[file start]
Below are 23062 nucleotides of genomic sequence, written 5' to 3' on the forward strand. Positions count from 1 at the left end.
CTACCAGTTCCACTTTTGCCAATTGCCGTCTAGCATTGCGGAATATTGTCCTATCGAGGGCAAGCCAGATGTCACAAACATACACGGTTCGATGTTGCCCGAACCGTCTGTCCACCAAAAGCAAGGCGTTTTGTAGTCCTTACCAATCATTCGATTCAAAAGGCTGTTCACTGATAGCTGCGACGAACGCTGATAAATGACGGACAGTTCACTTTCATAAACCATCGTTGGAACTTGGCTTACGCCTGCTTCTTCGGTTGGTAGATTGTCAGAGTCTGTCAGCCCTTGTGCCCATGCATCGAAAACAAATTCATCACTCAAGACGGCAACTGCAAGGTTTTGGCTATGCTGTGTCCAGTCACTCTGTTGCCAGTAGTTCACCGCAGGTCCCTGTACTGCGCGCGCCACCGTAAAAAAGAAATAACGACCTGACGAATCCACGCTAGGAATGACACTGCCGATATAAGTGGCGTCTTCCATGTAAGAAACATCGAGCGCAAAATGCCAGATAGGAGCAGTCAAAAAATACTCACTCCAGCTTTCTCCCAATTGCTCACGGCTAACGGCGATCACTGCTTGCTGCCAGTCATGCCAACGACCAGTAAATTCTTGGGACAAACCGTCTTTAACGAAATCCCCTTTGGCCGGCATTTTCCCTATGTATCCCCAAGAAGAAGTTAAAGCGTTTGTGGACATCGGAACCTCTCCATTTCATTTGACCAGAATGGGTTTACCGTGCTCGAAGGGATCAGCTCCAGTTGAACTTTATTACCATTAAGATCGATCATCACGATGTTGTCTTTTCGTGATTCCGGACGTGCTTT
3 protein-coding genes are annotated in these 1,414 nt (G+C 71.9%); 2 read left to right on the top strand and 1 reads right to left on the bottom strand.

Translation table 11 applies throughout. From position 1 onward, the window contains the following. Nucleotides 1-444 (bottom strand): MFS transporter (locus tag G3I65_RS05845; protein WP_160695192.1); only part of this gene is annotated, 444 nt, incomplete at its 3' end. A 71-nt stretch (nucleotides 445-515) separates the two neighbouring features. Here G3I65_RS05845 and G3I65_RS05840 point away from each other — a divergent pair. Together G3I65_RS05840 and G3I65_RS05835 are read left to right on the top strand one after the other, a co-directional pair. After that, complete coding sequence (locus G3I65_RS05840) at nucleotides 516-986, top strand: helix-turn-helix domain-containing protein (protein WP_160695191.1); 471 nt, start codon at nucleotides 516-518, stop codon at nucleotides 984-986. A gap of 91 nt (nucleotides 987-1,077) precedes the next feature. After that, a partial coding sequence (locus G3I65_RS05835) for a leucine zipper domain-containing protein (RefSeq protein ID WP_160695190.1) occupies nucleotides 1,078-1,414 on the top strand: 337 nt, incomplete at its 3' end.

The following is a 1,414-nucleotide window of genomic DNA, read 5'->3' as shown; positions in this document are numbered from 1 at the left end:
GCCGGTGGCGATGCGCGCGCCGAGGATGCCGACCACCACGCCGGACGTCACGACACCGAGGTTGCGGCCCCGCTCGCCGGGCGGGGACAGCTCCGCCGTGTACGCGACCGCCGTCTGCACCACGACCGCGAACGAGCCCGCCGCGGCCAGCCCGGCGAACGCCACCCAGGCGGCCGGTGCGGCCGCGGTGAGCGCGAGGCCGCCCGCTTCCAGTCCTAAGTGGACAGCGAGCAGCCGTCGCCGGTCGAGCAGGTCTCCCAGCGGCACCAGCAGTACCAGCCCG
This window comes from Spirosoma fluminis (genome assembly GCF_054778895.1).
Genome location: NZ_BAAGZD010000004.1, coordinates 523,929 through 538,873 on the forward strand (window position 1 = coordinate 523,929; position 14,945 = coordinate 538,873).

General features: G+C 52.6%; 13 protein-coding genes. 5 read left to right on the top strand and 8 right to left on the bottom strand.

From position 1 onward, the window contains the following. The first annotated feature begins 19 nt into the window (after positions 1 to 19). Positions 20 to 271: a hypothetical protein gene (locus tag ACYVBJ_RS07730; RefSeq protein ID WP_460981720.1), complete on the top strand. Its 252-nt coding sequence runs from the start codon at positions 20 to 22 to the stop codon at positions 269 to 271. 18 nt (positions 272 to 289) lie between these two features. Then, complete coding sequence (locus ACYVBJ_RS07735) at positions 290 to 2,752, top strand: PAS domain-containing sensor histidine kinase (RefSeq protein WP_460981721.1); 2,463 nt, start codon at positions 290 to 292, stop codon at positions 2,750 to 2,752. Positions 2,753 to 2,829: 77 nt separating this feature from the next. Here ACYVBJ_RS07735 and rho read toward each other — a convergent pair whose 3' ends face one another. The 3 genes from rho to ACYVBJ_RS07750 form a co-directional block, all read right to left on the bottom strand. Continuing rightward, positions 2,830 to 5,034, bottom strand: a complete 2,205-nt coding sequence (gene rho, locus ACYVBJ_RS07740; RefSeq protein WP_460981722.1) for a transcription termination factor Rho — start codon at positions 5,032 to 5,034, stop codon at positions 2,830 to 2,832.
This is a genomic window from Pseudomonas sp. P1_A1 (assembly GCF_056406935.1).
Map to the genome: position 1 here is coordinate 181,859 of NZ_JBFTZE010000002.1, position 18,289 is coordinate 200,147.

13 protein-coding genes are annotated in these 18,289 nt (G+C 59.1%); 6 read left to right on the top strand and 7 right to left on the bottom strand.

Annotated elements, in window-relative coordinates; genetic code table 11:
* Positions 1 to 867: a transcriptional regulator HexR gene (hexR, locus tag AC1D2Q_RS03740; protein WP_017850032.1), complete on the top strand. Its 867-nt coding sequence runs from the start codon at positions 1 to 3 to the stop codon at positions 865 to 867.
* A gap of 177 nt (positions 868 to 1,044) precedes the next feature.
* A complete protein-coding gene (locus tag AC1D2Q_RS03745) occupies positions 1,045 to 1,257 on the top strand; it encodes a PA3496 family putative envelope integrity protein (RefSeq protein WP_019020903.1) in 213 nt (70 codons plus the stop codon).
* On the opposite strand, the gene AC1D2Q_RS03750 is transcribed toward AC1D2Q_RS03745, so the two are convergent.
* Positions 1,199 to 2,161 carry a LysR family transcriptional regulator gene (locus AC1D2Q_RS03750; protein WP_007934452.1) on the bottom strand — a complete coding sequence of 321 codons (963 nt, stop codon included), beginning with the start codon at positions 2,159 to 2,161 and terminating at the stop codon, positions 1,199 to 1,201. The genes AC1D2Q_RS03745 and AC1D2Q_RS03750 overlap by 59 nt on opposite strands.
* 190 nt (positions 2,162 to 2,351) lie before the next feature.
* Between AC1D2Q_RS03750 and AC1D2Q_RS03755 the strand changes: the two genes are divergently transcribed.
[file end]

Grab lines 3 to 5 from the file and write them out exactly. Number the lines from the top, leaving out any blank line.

3 protein-coding genes are annotated in these 1,414 nt (G+C 71.9%); 2 read left to right on the top strand and 1 reads right to left on the bottom strand.

Translation table 11 applies throughout. From position 1 onward, the window contains the following. Nucleotides 1-444 (bottom strand): MFS transporter (locus tag G3I65_RS05845; protein WP_160695192.1); only part of this gene is annotated, 444 nt, incomplete at its 3' end. A 71-nt stretch (nucleotides 445-515) separates the two neighbouring features. Here G3I65_RS05845 and G3I65_RS05840 point away from each other — a divergent pair. Together G3I65_RS05840 and G3I65_RS05835 are read left to right on the top strand one after the other, a co-directional pair. After that, complete coding sequence (locus G3I65_RS05840) at nucleotides 516-986, top strand: helix-turn-helix domain-containing protein (protein WP_160695191.1); 471 nt, start codon at nucleotides 516-518, stop codon at nucleotides 984-986. A gap of 91 nt (nucleotides 987-1,077) precedes the next feature. After that, a partial coding sequence (locus G3I65_RS05835) for a leucine zipper domain-containing protein (RefSeq protein ID WP_160695190.1) occupies nucleotides 1,078-1,414 on the top strand: 337 nt, incomplete at its 3' end.

The following is a 1,414-nucleotide window of genomic DNA, read 5'->3' as shown; positions in this document are numbered from 1 at the left end: